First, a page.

April 1, 2009

Columnist John Ivison writes for tomorrow's National Post that, "Just as the Flat Earth Society remains insistent in its belief that the Apollo moon landings were a hoax based on an Arthur C. Clarke novel, so Maude Barlow’s Council of Canadians is still convinced that free trade is a cataclysm that will drain our industry, resources and sovereignty southward."

So, as you can see, Mr. Ivison is not a Council of Canadians supporter.

He also writes, "Unfortunately, people are scrabbling around for an alternative to the prevailing economic orthodoxy and the Council’s anti-trade crusade has the same knee-jerk appeal as lynching a banker - someone or something is to the blame for the state we’re in and it might be free trade."

He continues, "Yesterday, it released a report on the supposed 'internal free trade agenda' of the Harper government..."

He quotes trade lawyer and Council of Canadians Board member Steven Shrybman then says, "Mr. Shrybman's logic is as sound as that of those Flat Earthers who believe we live on a disc with the North Pole at the middle."

March 30, 2009

Jane Taber reported in the Globe and Mail this past Saturday that Alex Himelfarb, who several years ago "spoke quietly to a reporter about building a west-east energy corridor that would not only be good for business but also unite the country in the same way that the railroad knitted Canada together," is rumoured to become Michael Ignatieff's chief of staff.

This article is at

March 30, 2009

Last weekend, Environment Minister Jim Prentice stated on CBC News that Canada does not support water as a human right because, “You get into difficult questions such as do countries that have access to water have a legal obligation to export it to countries that don’t. Clearly, it’s a complex issue.”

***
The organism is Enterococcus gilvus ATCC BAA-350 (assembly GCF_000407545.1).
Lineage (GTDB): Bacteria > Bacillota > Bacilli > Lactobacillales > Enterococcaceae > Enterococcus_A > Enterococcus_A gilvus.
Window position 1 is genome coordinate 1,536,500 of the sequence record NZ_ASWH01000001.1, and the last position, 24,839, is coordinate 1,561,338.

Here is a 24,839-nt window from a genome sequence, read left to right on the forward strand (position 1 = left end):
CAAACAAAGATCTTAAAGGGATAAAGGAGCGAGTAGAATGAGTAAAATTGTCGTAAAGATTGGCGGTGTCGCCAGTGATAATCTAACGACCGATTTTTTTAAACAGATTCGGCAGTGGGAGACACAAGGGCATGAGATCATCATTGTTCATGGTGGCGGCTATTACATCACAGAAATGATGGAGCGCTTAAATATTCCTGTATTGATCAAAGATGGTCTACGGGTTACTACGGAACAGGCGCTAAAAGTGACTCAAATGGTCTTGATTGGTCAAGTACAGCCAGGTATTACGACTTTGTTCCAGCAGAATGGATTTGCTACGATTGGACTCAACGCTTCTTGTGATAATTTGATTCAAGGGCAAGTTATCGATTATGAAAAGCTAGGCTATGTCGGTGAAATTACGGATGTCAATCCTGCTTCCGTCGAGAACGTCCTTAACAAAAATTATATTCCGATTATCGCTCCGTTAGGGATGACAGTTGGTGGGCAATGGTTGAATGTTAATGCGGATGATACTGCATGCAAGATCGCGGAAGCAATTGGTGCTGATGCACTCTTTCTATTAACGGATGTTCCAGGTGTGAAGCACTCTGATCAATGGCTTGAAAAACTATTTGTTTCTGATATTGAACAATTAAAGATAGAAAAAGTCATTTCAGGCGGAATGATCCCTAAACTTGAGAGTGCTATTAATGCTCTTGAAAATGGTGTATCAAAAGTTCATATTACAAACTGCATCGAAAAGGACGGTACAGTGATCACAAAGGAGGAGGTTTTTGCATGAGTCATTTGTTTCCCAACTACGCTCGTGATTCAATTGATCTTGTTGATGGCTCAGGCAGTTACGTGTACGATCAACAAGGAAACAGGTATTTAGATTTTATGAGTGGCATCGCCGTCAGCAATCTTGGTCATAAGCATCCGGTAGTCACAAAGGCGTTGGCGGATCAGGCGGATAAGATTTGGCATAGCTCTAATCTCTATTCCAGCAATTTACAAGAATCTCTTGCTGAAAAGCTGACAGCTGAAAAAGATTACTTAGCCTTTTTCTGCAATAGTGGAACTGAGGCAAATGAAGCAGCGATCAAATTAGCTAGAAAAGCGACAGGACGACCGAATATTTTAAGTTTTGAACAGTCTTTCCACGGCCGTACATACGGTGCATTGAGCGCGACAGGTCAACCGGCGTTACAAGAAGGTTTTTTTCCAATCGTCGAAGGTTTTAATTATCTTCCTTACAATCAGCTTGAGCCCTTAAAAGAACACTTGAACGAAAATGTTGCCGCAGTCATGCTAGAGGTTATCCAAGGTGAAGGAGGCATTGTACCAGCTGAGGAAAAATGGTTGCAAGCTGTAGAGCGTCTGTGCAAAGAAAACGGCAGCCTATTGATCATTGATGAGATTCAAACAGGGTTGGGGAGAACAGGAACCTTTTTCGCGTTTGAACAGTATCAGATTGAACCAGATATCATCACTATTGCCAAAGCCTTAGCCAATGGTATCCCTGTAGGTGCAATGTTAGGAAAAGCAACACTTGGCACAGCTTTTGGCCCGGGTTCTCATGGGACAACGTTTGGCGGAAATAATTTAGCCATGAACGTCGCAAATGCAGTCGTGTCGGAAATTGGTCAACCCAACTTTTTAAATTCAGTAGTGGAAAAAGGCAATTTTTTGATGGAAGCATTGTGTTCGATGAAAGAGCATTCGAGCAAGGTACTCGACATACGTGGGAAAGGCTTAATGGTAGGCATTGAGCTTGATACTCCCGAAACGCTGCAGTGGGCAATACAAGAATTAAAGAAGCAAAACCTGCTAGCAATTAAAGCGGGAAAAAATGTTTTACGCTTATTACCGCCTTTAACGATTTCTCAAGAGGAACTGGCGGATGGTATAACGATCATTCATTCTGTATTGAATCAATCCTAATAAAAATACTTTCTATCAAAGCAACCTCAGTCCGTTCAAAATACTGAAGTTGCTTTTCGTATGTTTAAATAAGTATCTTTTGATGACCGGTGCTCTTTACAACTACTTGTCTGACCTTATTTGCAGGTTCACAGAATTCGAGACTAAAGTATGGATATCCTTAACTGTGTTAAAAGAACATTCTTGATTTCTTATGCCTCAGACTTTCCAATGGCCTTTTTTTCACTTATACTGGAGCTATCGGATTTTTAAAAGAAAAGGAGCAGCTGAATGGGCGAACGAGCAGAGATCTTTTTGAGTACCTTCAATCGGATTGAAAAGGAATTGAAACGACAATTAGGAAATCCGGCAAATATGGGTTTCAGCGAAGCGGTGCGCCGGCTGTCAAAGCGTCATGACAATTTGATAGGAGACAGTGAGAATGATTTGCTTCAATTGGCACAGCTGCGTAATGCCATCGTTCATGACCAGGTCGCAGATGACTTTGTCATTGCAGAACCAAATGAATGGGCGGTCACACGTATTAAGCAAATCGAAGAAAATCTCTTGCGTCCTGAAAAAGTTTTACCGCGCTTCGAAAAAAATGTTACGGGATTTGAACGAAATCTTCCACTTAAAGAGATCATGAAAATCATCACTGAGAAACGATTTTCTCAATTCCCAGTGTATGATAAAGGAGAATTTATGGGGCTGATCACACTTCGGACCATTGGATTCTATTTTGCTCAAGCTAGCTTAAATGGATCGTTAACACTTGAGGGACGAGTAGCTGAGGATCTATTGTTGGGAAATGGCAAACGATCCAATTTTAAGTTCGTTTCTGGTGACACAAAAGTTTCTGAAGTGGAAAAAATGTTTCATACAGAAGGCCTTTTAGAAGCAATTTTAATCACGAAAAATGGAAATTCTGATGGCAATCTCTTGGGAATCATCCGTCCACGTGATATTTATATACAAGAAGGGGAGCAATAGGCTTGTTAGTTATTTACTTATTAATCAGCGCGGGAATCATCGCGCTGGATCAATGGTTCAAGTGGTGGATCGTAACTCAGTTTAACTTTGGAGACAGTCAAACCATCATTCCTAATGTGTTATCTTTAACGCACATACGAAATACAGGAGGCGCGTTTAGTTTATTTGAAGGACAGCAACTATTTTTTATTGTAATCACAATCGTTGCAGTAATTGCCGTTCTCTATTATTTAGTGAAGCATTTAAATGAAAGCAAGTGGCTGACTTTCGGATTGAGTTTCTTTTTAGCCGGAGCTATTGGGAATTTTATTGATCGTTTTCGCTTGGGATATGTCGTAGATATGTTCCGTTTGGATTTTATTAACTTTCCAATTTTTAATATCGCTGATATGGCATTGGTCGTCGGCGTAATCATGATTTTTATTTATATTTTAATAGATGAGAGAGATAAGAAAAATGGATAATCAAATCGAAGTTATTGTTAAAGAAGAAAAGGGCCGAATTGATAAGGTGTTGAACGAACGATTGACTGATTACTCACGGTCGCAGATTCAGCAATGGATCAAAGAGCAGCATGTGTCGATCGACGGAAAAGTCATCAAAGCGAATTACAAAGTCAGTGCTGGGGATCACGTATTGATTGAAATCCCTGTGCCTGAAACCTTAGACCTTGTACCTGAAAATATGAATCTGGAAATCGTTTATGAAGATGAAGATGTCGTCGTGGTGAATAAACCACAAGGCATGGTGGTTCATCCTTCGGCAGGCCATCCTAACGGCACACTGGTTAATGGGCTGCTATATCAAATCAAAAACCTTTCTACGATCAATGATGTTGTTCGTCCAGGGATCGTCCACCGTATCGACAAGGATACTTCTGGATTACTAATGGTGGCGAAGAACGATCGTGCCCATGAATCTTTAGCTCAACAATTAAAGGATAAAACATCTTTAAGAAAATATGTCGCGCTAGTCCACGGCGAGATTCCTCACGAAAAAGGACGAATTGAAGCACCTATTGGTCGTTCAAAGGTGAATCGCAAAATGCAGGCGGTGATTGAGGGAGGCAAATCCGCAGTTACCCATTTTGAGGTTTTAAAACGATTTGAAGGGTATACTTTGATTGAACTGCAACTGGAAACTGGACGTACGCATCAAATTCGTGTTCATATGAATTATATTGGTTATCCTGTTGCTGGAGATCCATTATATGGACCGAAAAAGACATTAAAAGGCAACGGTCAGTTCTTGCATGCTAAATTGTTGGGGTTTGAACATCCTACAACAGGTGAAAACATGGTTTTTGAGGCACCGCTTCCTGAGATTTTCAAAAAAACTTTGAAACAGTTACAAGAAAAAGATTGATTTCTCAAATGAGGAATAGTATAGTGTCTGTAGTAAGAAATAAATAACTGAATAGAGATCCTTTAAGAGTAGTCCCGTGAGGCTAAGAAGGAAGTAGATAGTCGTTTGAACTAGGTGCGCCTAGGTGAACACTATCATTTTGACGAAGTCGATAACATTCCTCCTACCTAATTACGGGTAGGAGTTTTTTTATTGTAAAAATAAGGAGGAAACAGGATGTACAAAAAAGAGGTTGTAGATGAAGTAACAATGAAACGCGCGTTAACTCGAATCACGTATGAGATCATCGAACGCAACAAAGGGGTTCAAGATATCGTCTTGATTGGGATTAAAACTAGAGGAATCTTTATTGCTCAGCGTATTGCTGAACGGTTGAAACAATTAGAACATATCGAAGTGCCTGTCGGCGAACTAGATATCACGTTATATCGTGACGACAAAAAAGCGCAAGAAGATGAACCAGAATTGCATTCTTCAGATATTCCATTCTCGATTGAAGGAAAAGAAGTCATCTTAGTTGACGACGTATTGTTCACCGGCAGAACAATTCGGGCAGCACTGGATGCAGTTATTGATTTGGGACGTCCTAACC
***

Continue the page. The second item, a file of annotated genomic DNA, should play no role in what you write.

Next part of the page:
Now the Environmental News Service reports on US opposition to the recognition of the human right to water. ENS reports that, "The U.S. delegation (to the World Water Forum in Turkey), led by Daniel Reifsnyder, deputy assistant secretary of state for environment and sustainable development, took the position that 'there is at present no internationally agreed right to water or human right to water, and there is no consensus on what such a right would encompass,' according to State Department spokesman Andy Laine."

ENS reports, "The Ministerial Declaration was not open to negotiation at the World Water Forum as negotiations on the statement were concluded at a preparatory meeting held in Paris on March 3 and 4. Laine told ENS that during the preparatory process the United States did oppose language that would have recognized water as a human right."

March 27, 2009

On March 21 the Canadian Press reported that, "The Conservative government has decided to inject money into a Canada-led United Nations water monitoring program that had been floating in cash-strapped limbo for the past three years." The $2.5 million funding announcement means $500,000 to GEMS and $2 million for a water initiative at the University of Lethbridge and the University of Saskatchewan to complement GEMS.

March 26, 2009

The 30-minute on-line debate described below is now available at There is an accompanying on-line poll where you can vote for the winner of the debate (Meera).

As noted in their recent media release, " and Canadian, together with Microsoft Canada Co. will present a series of thought-provoking business debates available online....The 'Thinking the Unthinkables' series, filmed in late 2008, brings together some of the brightest business and public policy minds to talk about compelling issues facing Canadians today..."

On Thursday March 26 you can watch Council of Canadians water campaigner Meera Karunananthan and the Frontier Institute's Daniel Klymchuk debate the question Selling Water: Should Canada be selling more water?

You can watch the debate at: